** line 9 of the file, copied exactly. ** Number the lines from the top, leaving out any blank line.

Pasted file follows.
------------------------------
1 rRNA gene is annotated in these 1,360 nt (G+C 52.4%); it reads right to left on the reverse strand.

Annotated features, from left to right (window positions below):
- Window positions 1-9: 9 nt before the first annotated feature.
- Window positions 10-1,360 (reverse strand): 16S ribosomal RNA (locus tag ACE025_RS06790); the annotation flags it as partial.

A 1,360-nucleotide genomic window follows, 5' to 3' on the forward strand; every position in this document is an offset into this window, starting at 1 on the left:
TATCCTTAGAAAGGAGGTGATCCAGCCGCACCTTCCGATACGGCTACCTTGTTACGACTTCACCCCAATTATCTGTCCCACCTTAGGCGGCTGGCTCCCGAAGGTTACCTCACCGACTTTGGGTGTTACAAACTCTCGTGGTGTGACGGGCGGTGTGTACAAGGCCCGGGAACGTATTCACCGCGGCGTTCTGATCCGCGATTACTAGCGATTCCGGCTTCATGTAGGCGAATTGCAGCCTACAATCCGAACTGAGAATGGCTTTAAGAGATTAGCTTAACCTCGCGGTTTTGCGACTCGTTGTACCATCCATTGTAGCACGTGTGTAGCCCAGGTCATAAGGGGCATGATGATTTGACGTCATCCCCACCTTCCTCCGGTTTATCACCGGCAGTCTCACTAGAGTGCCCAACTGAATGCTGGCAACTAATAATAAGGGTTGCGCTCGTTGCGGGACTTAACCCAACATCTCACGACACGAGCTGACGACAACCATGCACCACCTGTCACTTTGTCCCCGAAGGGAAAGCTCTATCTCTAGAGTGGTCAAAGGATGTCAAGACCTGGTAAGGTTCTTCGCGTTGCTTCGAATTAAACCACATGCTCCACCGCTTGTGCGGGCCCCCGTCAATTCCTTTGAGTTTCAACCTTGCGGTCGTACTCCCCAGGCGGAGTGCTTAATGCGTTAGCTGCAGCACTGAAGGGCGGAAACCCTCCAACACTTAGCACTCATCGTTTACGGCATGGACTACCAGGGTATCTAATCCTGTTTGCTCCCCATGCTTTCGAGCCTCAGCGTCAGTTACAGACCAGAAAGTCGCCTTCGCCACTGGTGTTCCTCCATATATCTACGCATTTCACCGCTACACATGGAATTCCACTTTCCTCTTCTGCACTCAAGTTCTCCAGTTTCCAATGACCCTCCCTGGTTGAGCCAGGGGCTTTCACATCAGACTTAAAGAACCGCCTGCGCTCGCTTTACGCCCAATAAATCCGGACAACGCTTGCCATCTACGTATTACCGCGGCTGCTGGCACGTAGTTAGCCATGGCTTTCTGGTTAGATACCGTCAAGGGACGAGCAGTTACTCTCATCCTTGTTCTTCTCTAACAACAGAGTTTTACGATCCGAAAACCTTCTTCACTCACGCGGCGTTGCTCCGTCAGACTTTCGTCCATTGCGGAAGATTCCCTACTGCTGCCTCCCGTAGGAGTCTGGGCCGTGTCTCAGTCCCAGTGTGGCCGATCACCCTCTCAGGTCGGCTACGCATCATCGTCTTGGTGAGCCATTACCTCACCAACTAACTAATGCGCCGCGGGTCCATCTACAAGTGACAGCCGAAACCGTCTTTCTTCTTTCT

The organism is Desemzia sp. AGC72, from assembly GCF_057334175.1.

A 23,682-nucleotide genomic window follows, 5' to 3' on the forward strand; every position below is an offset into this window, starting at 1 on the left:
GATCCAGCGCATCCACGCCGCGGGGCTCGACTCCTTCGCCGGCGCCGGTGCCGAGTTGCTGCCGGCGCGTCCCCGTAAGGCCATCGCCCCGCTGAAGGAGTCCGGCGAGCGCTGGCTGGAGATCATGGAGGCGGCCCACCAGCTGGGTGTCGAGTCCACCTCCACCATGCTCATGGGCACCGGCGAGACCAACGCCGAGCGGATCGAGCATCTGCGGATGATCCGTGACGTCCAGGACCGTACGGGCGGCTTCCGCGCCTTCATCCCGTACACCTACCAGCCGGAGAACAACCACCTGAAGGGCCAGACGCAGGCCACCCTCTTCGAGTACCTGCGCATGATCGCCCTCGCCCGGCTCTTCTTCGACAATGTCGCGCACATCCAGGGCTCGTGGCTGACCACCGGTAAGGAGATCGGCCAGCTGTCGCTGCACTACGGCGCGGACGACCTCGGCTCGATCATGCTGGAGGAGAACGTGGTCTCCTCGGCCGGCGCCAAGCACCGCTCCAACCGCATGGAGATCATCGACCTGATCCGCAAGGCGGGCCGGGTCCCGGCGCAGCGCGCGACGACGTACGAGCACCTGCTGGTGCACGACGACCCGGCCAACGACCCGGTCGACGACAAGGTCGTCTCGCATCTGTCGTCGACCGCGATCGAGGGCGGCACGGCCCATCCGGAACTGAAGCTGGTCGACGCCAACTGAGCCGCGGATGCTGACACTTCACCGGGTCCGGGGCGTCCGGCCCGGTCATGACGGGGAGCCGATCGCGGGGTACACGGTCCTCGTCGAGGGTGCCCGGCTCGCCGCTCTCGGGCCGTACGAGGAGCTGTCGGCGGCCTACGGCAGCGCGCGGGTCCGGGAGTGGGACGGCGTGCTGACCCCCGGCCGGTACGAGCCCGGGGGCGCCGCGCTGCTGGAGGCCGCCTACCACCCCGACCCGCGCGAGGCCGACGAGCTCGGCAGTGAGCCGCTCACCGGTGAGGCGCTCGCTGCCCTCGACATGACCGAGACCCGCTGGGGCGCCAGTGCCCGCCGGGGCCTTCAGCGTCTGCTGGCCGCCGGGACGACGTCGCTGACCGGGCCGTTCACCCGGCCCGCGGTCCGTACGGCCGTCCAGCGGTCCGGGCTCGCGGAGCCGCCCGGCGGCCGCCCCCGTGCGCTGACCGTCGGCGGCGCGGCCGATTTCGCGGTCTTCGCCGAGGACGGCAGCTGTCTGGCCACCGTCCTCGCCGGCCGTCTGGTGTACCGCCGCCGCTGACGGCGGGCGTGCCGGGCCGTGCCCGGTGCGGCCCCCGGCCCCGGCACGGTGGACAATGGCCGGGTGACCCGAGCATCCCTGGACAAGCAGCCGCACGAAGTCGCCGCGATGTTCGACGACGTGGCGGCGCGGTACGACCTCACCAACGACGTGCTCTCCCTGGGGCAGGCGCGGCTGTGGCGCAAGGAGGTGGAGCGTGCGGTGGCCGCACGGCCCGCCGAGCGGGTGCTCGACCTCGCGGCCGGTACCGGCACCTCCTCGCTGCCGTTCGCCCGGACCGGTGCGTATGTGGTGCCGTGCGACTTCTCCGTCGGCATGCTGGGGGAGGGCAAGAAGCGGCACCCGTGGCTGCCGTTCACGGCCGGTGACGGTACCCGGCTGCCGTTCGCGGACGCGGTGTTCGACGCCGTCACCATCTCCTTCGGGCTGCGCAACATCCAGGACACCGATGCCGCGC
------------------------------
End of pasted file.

GATCCAGCGCATCCACGCCGCGGGGCTCGACTCCTTCGCCGGCGCCGGTGCCGAGTTGCTGCCGGCGCGTCCCCGTAAGGCCATCGCCCCGCTGAAGGAGTCCGGCGAGCGCTGGCTGGAGATCATGGAGGCGGCCCACCAGCTGGGTGTCGAGTCCACCTCCACCATGCTCATGGGCACCGGCGAGACCAACGCCGAGCGGATCGAGCATCTGCGGATGATCCGTGACGTCCAGGACCGTACGGGCGGCTTCCGCGCCTTCATCCCGTACACCTACCAGCCGGAGAACAACCACCTGAAGGGCCAGACGCAGGCCACCCTCTTCGAGTACCTGCGCATGATCGCCCTCGCCCGGCTCTTCTTCGACAATGTCGCGCACATCCAGGGCTCGTGGCTGACCACCGGTAAGGAGATCGGCCAGCTGTCGCTGCACTACGGCGCGGACGACCTCGGCTCGATCATGCTGGAGGAGAACGTGGTCTCCTCGGCCGGCGCCAAGCACCGCTCCAACCGCATGGAGATCATCGACCTGATCCGCAAGGCGGGCCGGGTCCCGGCGCAGCGCGCGACGACGTACGAGCACCTGCTGGTGCACGACGACCCGGCCAACGACCCGGTCGACGACAAGGTCGTCTCGCATCTGTCGTCGACCGCGATCGAGGGCGGCACGGCCCATCCGGAACTGAAGCTGGTCGACGCCAACTGAGCCGCGGATGCTGACACTTCACCGGGTCCGGGGCGTCCGGCCCGGTCATGACGGGGAGCCGATCGCGGGGTACACGGTCCTCGTCGAGGGTGCCCGGCTCGCCGCTCTCGGGCCGTACGAGGAGCTGTCGGCGGCCTACGGCAGCGCGCGGGTCCGGGAGTGGGACGGCGTGCTGACCCCCGGCCGGTACGAGCCCGGGGGCGCCGCGCTGCTGGAGGCCGCCTACCACCCCGACCCGCGCGAGGCCGACGAGCTCGGCAGTGAGCCGCTCACCGGTGAGGCGCTCGCTGCCCTCGACATGACCGAGACCCGCTGGGGCGCCAGTGCCCGCCGGGGCCTTCAGCGTCTGCTGGCCGCCGGGACGACGTCGCTGACCGGGCCGTTCACCCGGCCCGCGGTCCGTACGGCCGTCCAGCGGTCCGGGCTCGCGGAGCCGCCCGGCGGCCGCCCCCGTGCGCTGACCGTCGGCGGCGCGGCCGATTTCGCGGTCTTCGCCGAGGACGGCAGCTGTCTGGCCACCGTCCTCGCCGGCCGTCTGGTGTACCGCCGCCGCTGACGGCGGGCGTGCCGGGCCGTGCCCGGTGCGGCCCCCGGCCCCGGCACGGTGGACAATGGCCGGGTGACCCGAGCATCCCTGGACAAGCAGCCGCACGAAGTCGCCGCGATGTTCGACGACGTGGCGGCGCGGTACGACCTCACCAACGACGTGCTCTCCCTGGGGCAGGCGCGGCTGTGGCGCAAGGAGGTGGAGCGTGCGGTGGCCGCACGGCCCGCCGAGCGGGTGCTCGACCTCGCGGCCGGTACCGGCACCTCCTCGCTGCCGTTCGCCCGGACCGGTGCGTATGTGGTGCCGTGCGACTTCTCCGTCGGCATGCTGGGGGAGGGCAAGAAGCGGCACCCGTGGCTGCCGTTCACGGCCGGTGACGGTACCCGGCTGCCGTTCGCGGACGCGGTGTTCGACGCCGTCACCATCTCCTTCGGGCTGCGCAACATCCAGGACACCGATGCCGCGC